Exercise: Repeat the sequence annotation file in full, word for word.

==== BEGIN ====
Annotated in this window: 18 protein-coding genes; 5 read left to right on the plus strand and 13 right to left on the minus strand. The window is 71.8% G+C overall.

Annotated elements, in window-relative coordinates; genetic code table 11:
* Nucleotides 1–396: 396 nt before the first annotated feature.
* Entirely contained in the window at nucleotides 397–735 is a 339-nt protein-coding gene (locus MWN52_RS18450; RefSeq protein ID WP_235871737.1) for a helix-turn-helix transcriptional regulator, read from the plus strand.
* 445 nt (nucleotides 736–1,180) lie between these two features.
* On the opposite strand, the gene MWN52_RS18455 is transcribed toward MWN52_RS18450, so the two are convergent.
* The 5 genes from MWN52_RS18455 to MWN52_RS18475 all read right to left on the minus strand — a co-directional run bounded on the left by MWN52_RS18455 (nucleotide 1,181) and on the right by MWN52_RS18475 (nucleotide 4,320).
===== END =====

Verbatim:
Annotated in this window: 18 protein-coding genes; 5 read left to right on the plus strand and 13 right to left on the minus strand. The window is 71.8% G+C overall.

Annotated elements, in window-relative coordinates; genetic code table 11:
* Nucleotides 1–396: 396 nt before the first annotated feature.
* Entirely contained in the window at nucleotides 397–735 is a 339-nt protein-coding gene (locus MWN52_RS18450; RefSeq protein ID WP_235871737.1) for a helix-turn-helix transcriptional regulator, read from the plus strand.
* 445 nt (nucleotides 736–1,180) lie between these two features.
* On the opposite strand, the gene MWN52_RS18455 is transcribed toward MWN52_RS18450, so the two are convergent.
* The 5 genes from MWN52_RS18455 to MWN52_RS18475 all read right to left on the minus strand — a co-directional run bounded on the left by MWN52_RS18455 (nucleotide 1,181) and on the right by MWN52_RS18475 (nucleotide 4,320).